The picture shows that the electronic textile produced by Anura Rathnayake continues to function after repeated machine washes. Anura uses light emitting diodes to act as a demonstrator but the inclusion of other semi-conductor chips is certain to lead to a host of new wearable technologies. Applications include body monitoring in medicine and sports, the full integration of RFID chips into textile products and, in the long term, the integration of communication devices and more sophisticated electronic systems.
- David Browning, Head of MediCity, Roger Mahadeo, Senior Project Specialist at Olympus and Dr. Colin Cork of the... fb.me/2MPHbmrAL 6 days ago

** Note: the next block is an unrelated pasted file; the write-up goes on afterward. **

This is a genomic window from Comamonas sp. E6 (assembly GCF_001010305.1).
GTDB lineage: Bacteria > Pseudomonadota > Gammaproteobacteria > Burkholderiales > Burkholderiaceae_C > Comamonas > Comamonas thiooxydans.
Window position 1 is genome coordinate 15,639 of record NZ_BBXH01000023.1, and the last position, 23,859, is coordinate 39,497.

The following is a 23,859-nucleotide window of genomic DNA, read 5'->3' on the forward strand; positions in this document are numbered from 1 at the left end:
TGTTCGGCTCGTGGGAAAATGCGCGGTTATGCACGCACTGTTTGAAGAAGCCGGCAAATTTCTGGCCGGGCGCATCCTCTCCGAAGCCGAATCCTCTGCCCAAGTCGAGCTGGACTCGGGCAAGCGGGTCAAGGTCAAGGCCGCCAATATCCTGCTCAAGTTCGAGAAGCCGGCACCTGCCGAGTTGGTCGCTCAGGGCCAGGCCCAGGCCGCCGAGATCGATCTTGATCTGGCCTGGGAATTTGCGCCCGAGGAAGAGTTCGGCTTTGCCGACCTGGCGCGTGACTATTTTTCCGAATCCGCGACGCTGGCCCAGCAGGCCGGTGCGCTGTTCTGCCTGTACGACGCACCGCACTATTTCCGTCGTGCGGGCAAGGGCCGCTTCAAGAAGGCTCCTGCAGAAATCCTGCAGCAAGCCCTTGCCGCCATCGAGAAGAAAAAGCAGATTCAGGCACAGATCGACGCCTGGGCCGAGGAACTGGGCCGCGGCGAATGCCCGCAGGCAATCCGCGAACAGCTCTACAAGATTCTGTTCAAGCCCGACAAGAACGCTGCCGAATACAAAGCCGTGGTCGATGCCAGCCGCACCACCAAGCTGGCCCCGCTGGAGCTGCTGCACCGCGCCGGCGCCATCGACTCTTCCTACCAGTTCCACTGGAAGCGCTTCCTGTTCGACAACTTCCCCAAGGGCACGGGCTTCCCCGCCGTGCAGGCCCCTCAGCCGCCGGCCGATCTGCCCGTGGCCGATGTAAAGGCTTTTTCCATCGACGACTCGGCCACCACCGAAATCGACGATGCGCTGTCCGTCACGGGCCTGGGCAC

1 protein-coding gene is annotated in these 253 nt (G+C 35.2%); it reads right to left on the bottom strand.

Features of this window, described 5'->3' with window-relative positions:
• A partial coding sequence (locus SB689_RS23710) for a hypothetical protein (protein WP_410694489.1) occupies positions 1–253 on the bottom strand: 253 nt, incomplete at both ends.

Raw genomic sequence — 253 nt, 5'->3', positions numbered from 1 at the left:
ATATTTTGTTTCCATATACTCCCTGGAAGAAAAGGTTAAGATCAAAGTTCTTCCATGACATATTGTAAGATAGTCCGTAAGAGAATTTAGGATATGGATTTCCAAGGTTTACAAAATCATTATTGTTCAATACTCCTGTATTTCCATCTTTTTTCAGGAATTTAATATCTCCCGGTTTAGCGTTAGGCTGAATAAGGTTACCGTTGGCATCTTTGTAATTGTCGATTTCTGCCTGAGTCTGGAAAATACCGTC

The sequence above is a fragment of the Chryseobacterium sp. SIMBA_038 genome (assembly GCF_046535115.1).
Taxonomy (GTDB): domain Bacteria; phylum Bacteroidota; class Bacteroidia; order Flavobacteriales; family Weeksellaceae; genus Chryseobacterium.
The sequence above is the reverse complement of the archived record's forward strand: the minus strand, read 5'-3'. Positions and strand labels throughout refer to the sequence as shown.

- The Advanced Textiles Research Group will be exhibiting at the Nottingham Trent University Showcase event on the... fb.me/1c7LfMYTb 1 week ago
- Introducing Pasindu Lugoda. Pasindu has been awarded a VC’s Bursary from Nottingham Trent University to study for... fb.me/1JzHstv3i 1 week ago
- The Advanced Textiles Research Group notes Intel’s video promoting the “Make it Wearable” scheme:... fb.me/19yIB04Ah 1 week ago
- Ekael Mbise (right) is pictured with Sarah Davies, a senior lecturer in the School of Education, together with a... fb.me/2ah4uVImh 2 weeks ago